A Robotics Explanation of Cross-cultural Communication
This session is geared towards technical people interested in gaining stronger cross-cultural communication skills. Robots can serve are great analogies to explain how culture and gender influence everything we do as humans. From the different cultural programs we acquire growing up, to the "patches" and/or "hardware changes" we make as adults, our actions, communications and lifestyles are heavily influenced by hidden commands operating in the brain's operating system. Not surprisingly, cross-cultural challenges occur when bridges do not exist between different OS systems or malware is introduced. Using the work of anthropologist Edward T Hall as a foundation, participants will gain cross-cultural communication skills to more effectively communicate with people different than themselves, and develop deeper empathy that allows for greater understanding of human softwares.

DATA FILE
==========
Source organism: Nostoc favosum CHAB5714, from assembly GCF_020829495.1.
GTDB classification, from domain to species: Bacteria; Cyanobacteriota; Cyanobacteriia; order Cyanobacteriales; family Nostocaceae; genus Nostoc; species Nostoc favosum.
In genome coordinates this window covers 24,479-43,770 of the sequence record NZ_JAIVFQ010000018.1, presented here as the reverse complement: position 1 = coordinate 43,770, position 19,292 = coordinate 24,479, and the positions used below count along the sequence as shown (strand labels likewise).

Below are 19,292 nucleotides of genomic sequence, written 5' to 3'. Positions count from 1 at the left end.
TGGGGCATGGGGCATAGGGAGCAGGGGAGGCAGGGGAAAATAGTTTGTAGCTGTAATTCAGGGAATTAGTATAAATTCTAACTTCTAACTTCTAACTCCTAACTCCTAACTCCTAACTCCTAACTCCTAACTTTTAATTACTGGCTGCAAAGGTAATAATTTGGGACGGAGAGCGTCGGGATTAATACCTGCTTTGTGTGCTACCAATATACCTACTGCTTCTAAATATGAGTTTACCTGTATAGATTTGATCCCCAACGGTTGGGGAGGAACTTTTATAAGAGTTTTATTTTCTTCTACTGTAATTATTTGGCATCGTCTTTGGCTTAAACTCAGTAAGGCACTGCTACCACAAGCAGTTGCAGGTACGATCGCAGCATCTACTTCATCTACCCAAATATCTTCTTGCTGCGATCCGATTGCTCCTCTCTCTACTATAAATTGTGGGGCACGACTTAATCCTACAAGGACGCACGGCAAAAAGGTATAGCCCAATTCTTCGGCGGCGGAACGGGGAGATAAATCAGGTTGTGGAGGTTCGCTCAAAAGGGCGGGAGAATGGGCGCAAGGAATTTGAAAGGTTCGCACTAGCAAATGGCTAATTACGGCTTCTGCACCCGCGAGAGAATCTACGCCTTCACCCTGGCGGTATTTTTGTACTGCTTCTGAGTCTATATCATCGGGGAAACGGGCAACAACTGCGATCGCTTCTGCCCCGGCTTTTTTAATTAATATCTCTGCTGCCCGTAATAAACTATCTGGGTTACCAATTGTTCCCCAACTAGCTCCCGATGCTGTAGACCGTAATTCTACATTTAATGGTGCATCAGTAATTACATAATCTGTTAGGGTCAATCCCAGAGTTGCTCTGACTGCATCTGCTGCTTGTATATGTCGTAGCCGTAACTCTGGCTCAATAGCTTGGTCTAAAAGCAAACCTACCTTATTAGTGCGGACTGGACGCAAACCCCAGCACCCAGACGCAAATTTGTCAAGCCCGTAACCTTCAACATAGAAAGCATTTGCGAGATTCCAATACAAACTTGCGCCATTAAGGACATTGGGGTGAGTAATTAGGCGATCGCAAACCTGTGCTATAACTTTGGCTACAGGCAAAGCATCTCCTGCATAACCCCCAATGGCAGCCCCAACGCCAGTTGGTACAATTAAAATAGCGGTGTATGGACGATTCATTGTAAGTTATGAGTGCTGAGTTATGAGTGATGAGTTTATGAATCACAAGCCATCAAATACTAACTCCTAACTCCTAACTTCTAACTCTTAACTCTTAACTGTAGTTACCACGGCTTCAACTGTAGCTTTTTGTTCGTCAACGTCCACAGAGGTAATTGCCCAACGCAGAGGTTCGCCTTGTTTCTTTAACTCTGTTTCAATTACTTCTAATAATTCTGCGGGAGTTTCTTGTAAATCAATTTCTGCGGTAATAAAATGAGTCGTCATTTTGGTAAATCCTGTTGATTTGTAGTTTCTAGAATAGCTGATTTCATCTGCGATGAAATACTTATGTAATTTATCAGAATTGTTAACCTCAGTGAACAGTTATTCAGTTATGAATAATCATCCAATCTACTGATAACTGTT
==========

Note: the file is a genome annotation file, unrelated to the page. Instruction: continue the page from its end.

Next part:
|A Robotics Explanation of Cross-cultural Communication|
|Presenter/s||Bryan Nunez, Vivian|
|Bio/s||Bryan Nuñez is a program officer with the Open Society Human Rights Initiative. His work focuses on technology and human rights. A technologist who has spent over 10 years working on technologies for human rights and social change, Nuñez was previously a member of the Guardian Project, an open-source mobile-security software organization. Prior to that, he was the head of technology at WITNESS, where he worked on the first online human rights video platform, as well as mobile tools for collecting visual human rights documentation. He has also trained human rights defenders on digital and mobile security, and consulted for various organizations on technology and digital security strategy. Nuñez is an alumnus of the Interactive Telecommunications Program at New York University’s Tisch School of the Arts. He holds an undergraduate degree in anthropology from University of California, Berkeley.|